PFR heel pool team outside Dounreay's Prototype Fast Reactor (Photo credit: DSRL)

Dounreay is the second largest civil nuclear site in the UK, located 110 miles north of Inverness on Scotland’s Atlantic Ocean. Once it was the focal point of the UK’s fast breeder reactor research and development programme. Nuclear research ceased in the 1990s and Dounreay is now internationally recognised as one of the world’s most complex nuclear site closure projects. Its collection of reactors, fuel plants, laboratories and waste facilities are all at different stages of decommissioning.

Removing 1810 litres of radioactive sodium coolant from a shallow ‘heel’ pool at the base of the Prototype Fast Reactor (PFR) reactor vessel, after most of the sodium coolant had been removed, is an example of the decommissioning challenges that the workforce faces.

Engineering approach, learning and manufacture

Removing the remnant sodium from the base of the reactor was an important stage in decommissioning PFR. 

Safety studies indicated that the pool had to be reduced to less than 150kg before the water vapour nitrogen (WVN) treatment could be applied the reactor vessel. This presented many engineering challenges. The most obvious was the fact that the sodium was in a solid state across the base of the vessel, with no means of re-melting it, and was located in an area which was very difficult to access with pumping equipment.

The first challenge was to design and install a means of melting the sodium so it could be pumped out. The approach was to design, manufacture and install 11 external heating arrays, each with six petals containing ceramic heaters. These were installed in contact with the reactor vessel through holes drilled through the vessel leak jacket and deployed in a manner similar to opening an umbrella. The design allowed sufficient sprung force to provide hard contact with the underside of the vessel for good thermal conductivity and heat transfer.

The DSRL project team worked closely with the supply chain to develop this technical solution. The petal heaters were designed in-house and manufactured locally in Caithness by JGC Engineering and Technical Services Ltd. 

The early design was trialled using a life size representation of a section of the curved vessel base, a replica deployment sleeve and a heater array. The array was shown to be capable of delivering temperatures around 750 degrees Celsius. The trials greatly informed development of the final design of 11 arrays, which successfully re-melted the sodium at a contact temperature of 600 degrees Celsius.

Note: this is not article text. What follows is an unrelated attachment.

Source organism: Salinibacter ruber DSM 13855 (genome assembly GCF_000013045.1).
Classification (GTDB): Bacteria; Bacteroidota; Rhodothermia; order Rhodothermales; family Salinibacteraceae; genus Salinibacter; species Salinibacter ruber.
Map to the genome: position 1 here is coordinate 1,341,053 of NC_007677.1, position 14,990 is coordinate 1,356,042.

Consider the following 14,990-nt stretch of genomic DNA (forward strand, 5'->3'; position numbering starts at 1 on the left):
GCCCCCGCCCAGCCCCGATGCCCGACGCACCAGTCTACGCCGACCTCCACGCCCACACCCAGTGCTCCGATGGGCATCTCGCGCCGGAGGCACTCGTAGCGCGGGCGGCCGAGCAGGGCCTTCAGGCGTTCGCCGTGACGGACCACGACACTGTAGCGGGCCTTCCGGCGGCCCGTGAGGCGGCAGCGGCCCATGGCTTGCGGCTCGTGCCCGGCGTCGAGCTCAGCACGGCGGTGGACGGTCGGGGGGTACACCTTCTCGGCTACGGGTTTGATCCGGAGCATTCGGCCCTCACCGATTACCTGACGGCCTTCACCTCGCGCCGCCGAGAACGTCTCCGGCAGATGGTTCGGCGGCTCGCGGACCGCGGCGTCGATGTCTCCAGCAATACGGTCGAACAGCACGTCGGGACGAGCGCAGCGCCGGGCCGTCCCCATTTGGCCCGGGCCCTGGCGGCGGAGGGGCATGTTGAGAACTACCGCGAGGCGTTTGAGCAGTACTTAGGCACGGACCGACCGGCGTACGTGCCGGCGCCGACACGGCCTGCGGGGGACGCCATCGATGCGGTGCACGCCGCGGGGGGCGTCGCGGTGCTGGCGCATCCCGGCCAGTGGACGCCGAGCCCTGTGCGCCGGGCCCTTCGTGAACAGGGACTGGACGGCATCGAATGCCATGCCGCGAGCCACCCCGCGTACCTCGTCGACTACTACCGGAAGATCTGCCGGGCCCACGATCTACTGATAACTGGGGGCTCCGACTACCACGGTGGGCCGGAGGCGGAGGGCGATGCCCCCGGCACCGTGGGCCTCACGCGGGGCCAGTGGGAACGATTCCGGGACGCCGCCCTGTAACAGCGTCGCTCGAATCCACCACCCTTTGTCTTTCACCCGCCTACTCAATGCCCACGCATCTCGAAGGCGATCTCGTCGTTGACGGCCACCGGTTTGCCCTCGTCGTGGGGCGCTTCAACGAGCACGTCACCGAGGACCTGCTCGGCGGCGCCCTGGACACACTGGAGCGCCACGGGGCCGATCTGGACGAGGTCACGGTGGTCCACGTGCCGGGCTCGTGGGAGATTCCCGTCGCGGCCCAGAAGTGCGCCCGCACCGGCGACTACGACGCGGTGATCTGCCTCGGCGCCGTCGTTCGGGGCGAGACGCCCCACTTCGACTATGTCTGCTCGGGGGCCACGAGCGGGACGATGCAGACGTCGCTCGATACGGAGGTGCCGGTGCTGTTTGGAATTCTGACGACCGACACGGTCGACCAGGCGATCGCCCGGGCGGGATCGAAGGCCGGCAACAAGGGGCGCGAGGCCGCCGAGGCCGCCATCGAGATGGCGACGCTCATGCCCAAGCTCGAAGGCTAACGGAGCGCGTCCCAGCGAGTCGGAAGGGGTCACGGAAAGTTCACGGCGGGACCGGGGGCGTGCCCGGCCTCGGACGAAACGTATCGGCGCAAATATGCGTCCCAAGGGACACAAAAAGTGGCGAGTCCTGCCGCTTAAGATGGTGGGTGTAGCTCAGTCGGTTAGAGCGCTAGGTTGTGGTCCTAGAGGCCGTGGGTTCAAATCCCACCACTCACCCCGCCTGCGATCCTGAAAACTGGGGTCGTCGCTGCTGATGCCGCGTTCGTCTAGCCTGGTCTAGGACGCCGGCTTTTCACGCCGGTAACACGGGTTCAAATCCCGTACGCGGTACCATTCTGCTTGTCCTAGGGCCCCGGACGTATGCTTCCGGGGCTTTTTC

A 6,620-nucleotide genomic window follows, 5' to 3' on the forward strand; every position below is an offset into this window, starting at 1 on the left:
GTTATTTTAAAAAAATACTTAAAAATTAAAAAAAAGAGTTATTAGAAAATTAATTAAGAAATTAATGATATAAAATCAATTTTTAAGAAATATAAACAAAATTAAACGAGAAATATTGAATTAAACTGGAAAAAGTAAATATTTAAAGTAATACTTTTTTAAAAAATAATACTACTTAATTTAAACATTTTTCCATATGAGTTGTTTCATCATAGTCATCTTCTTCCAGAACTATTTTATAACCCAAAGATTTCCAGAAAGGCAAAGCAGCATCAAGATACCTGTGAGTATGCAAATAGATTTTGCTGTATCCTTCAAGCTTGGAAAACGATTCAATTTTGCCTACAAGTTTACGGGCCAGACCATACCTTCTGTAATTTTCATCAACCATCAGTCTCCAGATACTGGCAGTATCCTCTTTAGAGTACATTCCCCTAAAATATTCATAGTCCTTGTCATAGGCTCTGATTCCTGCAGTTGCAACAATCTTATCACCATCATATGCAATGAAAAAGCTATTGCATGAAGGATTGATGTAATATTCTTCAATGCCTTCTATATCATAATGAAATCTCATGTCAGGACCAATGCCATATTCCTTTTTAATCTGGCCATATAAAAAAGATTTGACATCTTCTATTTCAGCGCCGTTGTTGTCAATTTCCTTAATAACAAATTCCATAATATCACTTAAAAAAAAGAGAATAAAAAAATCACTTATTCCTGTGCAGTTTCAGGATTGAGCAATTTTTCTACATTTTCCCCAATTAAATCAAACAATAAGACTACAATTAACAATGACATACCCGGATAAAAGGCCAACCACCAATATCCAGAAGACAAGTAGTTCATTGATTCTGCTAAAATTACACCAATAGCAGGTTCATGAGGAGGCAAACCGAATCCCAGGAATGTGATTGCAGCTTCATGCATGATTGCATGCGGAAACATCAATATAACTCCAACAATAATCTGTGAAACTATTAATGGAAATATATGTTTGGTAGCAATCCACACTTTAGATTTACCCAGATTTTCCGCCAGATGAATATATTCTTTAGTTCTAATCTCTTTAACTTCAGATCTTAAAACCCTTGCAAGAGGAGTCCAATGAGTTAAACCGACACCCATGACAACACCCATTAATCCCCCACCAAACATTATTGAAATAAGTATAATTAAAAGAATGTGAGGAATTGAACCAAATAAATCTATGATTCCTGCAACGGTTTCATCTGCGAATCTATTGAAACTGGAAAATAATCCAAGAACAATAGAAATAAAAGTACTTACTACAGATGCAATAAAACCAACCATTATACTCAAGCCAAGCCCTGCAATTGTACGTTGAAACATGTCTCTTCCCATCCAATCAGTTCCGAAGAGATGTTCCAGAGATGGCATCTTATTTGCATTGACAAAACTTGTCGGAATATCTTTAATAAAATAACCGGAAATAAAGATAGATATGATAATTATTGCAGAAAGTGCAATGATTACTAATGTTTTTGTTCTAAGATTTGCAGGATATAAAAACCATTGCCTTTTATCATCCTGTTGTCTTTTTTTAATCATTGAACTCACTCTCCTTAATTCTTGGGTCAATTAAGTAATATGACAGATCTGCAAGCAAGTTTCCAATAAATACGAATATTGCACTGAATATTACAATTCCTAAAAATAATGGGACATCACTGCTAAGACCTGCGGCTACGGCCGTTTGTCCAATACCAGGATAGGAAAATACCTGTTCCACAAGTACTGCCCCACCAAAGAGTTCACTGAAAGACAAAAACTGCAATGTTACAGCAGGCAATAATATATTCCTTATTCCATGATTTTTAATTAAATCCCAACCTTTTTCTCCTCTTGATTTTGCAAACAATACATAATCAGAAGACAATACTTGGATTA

The second challenge was to design an in-reactor pump that was remotely manoeuvrable to negotiate numerous obstacles and to reach the sodium pool. The pump would have to pump the molten sodium from the shallow pool, leaving no more than 150kg. 

A flat-faced suction head was designed and trialled that could pump the shallow pool, while external filters were a safeguard against any anticipated debris in the base of the vessel. The heel pool pump was designed in-house, and fabricated locally by Gows Lybster Ltd, which also manufactured a shielded tank into which the sodium was transferred. The control system for the pumping system and tank was manufactured by another local contractor, Contec Design Services. The tank support frame was manufactured by Forsyths and the site-specific structural calculations were completed by Arch Henderson.

Full scale pumping trials demonstrated that the design would pump molten sodium and the entrained gas expected when pumping out such a shallow pool. Years before, a similar pump had successfully removed the bulk molten sodium from the vessel, so it was agreed that this design of in-reactor pump would again be used. It had engineering improvements, particularly relating to steering via remote control, to reach the pool. 

No full trial ‘mock-up’ of the final manufactured design of the umbilical and deployment route was undertaken in the design process, because the previous pump had been successfully deployed and subsequent work used remotely operated cameras to reach and inspect the pool. 

As the system had to be deployed into the reactor, which is under an inert atmosphere, it was deployed via a containment system — a custom-built glovebag — to maintain the inert atmosphere and prevent the release of radioactive contamination. 

In early attempts to deploy the new in-reactor pump, with its umbilical, down into the vessel and onto the sodium pool, the umbilical was found to be incapable of reaching it. The remote steering and control system did not function as expected due to the steel control cable becoming jammed. There were also inadequate independent control of the pump suction head on the end of the umbilical. The jammed cable compressed the umbilical, which shortened the overall length, and repeated failed attempts to manoeuvre in this state led to the deformation of the leading end of the pump suction head.